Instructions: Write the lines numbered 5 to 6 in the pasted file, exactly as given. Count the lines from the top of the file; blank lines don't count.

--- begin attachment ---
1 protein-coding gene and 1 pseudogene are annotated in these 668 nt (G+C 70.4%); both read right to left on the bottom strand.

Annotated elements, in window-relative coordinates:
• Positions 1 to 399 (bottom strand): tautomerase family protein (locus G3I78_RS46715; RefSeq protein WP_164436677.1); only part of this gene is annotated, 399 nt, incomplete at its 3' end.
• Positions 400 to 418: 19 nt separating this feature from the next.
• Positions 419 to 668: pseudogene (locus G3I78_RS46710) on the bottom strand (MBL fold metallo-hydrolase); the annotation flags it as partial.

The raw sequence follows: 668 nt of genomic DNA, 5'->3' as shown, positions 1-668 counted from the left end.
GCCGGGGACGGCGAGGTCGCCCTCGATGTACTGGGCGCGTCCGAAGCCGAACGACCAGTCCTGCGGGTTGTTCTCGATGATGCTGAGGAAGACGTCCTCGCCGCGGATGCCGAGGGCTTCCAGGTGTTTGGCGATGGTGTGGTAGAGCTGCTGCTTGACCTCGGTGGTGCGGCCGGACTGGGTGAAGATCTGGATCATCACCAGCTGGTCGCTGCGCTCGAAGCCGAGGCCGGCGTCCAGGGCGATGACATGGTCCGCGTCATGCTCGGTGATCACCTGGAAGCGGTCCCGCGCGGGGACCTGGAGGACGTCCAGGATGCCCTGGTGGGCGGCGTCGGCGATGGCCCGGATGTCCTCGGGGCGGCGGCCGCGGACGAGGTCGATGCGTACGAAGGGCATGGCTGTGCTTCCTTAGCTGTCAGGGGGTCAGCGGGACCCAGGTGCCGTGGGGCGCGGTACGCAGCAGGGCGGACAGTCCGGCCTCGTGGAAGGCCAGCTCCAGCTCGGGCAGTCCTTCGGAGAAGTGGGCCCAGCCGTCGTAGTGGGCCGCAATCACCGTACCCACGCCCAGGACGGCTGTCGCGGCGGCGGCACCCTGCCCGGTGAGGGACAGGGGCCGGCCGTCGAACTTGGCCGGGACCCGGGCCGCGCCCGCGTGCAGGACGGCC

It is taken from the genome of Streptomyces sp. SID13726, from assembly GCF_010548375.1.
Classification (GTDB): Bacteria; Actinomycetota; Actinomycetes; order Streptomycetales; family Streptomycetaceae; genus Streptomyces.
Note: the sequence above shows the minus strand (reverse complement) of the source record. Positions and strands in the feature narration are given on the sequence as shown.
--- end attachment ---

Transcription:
• Positions 419 to 668: pseudogene (locus G3I78_RS46710) on the bottom strand (MBL fold metallo-hydrolase); the annotation flags it as partial.

The raw sequence follows: 668 nt of genomic DNA, 5'->3' as shown, positions 1-668 counted from the left end.